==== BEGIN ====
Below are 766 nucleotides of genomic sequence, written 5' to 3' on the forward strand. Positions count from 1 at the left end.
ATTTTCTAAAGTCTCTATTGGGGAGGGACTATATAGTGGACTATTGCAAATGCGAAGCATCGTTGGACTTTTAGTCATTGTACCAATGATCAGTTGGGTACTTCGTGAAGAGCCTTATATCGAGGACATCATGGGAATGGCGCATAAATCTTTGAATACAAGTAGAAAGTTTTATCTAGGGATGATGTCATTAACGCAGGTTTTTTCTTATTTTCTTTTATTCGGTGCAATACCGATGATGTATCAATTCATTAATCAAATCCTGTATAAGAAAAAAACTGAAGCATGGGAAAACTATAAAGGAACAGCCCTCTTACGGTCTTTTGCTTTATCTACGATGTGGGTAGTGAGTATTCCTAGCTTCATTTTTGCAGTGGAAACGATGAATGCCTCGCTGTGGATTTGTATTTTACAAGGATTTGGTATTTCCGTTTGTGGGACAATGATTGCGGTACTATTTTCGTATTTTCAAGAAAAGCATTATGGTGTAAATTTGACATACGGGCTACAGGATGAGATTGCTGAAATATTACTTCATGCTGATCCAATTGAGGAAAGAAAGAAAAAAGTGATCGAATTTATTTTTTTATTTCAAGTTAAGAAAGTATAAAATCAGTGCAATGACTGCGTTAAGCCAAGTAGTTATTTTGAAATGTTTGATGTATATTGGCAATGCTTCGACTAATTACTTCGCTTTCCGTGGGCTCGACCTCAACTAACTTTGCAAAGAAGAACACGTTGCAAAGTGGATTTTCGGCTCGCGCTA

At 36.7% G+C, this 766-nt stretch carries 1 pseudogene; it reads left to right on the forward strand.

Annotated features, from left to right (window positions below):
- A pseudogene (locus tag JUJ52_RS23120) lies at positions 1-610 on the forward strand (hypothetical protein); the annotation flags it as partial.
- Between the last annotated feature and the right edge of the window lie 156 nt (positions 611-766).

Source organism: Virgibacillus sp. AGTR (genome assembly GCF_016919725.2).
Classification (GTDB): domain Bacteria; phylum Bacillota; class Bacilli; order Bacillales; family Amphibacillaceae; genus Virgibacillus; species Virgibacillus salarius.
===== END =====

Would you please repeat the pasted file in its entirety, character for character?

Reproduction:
Below are 766 nucleotides of genomic sequence, written 5' to 3' on the forward strand. Positions count from 1 at the left end.
ATTTTCTAAAGTCTCTATTGGGGAGGGACTATATAGTGGACTATTGCAAATGCGAAGCATCGTTGGACTTTTAGTCATTGTACCAATGATCAGTTGGGTACTTCGTGAAGAGCCTTATATCGAGGACATCATGGGAATGGCGCATAAATCTTTGAATACAAGTAGAAAGTTTTATCTAGGGATGATGTCATTAACGCAGGTTTTTTCTTATTTTCTTTTATTCGGTGCAATACCGATGATGTATCAATTCATTAATCAAATCCTGTATAAGAAAAAAACTGAAGCATGGGAAAACTATAAAGGAACAGCCCTCTTACGGTCTTTTGCTTTATCTACGATGTGGGTAGTGAGTATTCCTAGCTTCATTTTTGCAGTGGAAACGATGAATGCCTCGCTGTGGATTTGTATTTTACAAGGATTTGGTATTTCCGTTTGTGGGACAATGATTGCGGTACTATTTTCGTATTTTCAAGAAAAGCATTATGGTGTAAATTTGACATACGGGCTACAGGATGAGATTGCTGAAATATTACTTCATGCTGATCCAATTGAGGAAAGAAAGAAAAAAGTGATCGAATTTATTTTTTTATTTCAAGTTAAGAAAGTATAAAATCAGTGCAATGACTGCGTTAAGCCAAGTAGTTATTTTGAAATGTTTGATGTATATTGGCAATGCTTCGACTAATTACTTCGCTTTCCGTGGGCTCGACCTCAACTAACTTTGCAAAGAAGAACACGTTGCAAAGTGGATTTTCGGCTCGCGCTA

At 36.7% G+C, this 766-nt stretch carries 1 pseudogene; it reads left to right on the forward strand.

Annotated features, from left to right (window positions below):
- A pseudogene (locus tag JUJ52_RS23120) lies at positions 1-610 on the forward strand (hypothetical protein); the annotation flags it as partial.
- Between the last annotated feature and the right edge of the window lie 156 nt (positions 611-766).

Source organism: Virgibacillus sp. AGTR (genome assembly GCF_016919725.2).
Classification (GTDB): domain Bacteria; phylum Bacillota; class Bacilli; order Bacillales; family Amphibacillaceae; genus Virgibacillus; species Virgibacillus salarius.